To understand the Earth’s global water cycle and its susceptibility to climate change, as well as to make appropriate risk assessments of ecosystems, wildfires, agriculture and water management, a continuous monitoring of the distribution and movement of continental water masses is necessary. To gain comprehensive insights into continental hydrology, further developments of numerical models and the combination with innovative Deep-Learning-Methods will take up an important role in future.
Introducing this approach, the authors of the paper “Self‐Validating Deep Learning for Recovering Terrestrial Water Storage from Gravity and Altimetry Measurements,” published in Geophysical Research Letters use satellite data from GRACE, the Gravity Recovery and Climate Experiment. These satellite observations depict the Earth’s gravity field and its anomalies, which are, over the continents, dominated by spatiotemporal changes in terrestrial water storage (TWS).
Thus, the gravity variations studied by GRACE are in principle very useful to determine water mass distribution on land. For example, by comparing current data to the average over time, scientists can generate an anomaly map to see where ground water has depleted or increased.[i]
The problem of the previous studies was to detect multiscale terrestrial water storage anomalies (TWSA) from GRACE that range from large-scale total water storage to locally resolved river structures. Especially the latter proved to be a strong problem. Earlier terrestrial water storage anomalies extracted from GRACE measurements are blurred. Because the spatial resolution of satellite gravimetry is limited to approximately 300 km, the underlying distribution of water masses in rivers, lakes, aquifers, and ground water basins remain elusive.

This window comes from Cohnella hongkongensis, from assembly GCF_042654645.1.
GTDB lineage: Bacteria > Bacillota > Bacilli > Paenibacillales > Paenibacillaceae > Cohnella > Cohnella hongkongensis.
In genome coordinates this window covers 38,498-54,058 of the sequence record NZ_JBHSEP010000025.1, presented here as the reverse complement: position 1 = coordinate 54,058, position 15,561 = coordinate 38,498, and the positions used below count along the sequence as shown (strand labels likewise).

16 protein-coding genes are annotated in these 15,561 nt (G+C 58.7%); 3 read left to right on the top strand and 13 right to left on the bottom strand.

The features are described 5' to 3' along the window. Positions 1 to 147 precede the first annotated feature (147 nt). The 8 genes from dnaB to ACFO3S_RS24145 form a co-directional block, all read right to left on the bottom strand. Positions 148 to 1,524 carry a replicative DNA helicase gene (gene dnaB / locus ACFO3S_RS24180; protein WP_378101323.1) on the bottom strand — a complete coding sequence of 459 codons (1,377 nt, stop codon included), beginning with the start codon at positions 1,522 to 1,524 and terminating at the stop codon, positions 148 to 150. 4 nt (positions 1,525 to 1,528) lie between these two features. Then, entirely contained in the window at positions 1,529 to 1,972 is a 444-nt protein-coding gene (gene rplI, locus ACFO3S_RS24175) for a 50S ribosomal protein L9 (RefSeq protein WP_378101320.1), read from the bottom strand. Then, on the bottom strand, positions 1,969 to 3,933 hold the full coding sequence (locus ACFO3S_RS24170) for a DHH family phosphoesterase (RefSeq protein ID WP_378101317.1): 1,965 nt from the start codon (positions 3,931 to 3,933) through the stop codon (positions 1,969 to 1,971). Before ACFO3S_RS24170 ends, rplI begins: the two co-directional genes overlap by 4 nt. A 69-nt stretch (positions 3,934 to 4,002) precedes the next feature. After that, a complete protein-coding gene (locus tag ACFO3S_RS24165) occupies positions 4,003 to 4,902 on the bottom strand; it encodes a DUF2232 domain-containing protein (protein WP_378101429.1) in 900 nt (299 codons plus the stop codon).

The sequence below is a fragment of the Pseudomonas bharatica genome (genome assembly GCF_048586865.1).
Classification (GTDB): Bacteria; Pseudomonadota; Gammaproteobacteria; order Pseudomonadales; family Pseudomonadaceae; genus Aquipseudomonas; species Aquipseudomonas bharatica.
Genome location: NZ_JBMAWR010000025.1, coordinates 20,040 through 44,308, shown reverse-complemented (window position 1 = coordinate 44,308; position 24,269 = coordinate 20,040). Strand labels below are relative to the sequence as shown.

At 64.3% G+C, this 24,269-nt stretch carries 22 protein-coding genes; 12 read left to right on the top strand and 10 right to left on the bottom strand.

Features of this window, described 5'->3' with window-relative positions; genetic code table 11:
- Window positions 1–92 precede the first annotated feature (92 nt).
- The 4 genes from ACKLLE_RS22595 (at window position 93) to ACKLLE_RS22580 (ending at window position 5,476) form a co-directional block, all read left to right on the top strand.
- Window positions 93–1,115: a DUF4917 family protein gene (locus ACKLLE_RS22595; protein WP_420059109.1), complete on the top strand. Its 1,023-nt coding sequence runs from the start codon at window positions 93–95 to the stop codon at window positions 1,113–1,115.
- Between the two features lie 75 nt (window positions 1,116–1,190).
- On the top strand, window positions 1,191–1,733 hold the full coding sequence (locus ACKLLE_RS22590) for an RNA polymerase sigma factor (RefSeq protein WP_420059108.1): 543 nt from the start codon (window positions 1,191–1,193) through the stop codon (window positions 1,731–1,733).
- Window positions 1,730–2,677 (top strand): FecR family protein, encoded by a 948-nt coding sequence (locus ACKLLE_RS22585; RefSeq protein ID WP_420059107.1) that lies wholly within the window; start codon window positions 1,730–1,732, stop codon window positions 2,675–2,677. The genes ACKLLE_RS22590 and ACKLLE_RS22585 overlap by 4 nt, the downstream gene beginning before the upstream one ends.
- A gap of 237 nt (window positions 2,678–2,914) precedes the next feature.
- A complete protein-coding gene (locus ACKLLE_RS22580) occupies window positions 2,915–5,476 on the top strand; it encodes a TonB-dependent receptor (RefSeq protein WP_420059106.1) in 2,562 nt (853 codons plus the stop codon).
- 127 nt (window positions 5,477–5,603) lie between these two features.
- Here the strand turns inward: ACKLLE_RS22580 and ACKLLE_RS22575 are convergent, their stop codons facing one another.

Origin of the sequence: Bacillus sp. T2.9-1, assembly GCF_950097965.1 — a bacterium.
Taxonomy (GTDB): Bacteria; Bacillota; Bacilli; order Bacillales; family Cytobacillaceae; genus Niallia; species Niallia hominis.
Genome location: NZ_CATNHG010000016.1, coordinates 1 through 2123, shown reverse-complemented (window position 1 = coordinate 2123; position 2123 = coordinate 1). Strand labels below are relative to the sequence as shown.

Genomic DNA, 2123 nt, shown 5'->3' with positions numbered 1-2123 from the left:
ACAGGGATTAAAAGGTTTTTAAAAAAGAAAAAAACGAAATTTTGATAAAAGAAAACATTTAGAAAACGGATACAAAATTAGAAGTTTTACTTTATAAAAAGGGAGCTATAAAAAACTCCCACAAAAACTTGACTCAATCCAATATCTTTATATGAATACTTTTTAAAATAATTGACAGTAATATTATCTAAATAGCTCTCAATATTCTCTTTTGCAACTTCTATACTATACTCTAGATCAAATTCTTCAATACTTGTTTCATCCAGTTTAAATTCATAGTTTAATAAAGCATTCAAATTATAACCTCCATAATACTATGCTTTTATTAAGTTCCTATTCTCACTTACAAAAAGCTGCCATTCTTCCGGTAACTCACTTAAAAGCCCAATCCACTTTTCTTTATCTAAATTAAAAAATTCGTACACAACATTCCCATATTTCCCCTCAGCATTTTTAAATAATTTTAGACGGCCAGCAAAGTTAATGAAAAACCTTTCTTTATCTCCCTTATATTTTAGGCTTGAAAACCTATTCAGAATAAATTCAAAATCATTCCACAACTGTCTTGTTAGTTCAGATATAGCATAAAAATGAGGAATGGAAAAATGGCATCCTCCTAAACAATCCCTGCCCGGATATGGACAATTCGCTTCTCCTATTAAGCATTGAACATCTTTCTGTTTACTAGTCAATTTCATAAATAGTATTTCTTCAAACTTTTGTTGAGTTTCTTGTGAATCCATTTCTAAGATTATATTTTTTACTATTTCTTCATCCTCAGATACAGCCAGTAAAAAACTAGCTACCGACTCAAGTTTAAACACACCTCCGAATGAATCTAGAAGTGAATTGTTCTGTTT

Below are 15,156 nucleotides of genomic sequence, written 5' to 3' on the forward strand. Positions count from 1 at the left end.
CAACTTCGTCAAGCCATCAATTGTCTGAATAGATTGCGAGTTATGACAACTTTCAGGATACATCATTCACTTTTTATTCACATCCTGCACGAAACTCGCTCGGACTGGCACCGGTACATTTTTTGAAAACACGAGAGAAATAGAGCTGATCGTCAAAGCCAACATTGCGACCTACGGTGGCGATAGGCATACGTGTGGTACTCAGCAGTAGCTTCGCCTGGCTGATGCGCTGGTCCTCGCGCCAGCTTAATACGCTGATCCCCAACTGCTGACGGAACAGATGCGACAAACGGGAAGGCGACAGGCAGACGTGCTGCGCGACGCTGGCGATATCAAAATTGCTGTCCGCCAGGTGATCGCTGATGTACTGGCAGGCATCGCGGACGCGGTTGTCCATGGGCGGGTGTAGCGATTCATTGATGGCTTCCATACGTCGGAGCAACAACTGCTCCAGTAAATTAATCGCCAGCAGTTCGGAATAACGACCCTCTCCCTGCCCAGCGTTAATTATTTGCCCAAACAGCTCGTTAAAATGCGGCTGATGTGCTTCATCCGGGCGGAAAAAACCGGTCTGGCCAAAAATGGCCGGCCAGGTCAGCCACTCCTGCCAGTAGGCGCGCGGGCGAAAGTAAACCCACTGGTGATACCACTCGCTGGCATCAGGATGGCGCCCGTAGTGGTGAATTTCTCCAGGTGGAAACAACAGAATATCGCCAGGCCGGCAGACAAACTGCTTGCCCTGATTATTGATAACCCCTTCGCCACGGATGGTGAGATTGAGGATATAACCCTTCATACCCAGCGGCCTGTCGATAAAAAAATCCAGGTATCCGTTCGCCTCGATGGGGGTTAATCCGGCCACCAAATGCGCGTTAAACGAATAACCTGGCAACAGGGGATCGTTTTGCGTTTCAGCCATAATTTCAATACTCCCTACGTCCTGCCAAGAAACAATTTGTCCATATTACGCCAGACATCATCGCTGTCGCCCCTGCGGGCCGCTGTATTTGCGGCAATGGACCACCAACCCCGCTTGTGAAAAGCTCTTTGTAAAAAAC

The authors of this recent study combine deep learning, forward hydrological modeling and space-borne observation systems to explore whether a trained artificial neural network can derive high resolution TWSA from the smooth and blob-like GRACE observations, too.
“For the so called down-scaling, we are using a convolutional neural network, in short CNN, in connection with a newly developed training method”, primary author Christopher Irrgang says. “CNNs are particularly well suited for processing spatial Earth observations, because they can reliably extract recurrent patterns such as lines, edges or more complex shapes and characteristics.”
In order to learn the connection between continental water storage and the respective satellite observations, the CNN was trained with simulation data of a numerical hydrological model over the period from 2003 until 2018. Data from satellite altimetry in the Amazon region was then used for validation. This training approach allows the CNN to dynamically adapt and validate its learning process based on independent altimetry observations of surface water storage, and ultimately outperforms the numerical model used in the training process. In this way, the authors show how CNN training can be improved by including additional constraints. With the use of satellite altimetry observations, the novel constrained machine learning approach provides further improvement in the downscaling of GRACE-observations.
“Subsequent applications of our approach can be beneficial for several related topics, including assessments of climate change impacts on continental hydrology, identification, and analyses of ecosystem stresses, or aiding water management in agricultural and metropolitan areas,” the paper concludes.
To find more details read the paper: Irrgang, C., Saynisch‐Wagner, J., Dill, R., Boergens, E., Thomas, M. (2020). Self-Validating Deep Learning for Recovering Terrestrial Water Storage From Gravity and Altimetry Measurements. Geophysical Research Letters, 47, 17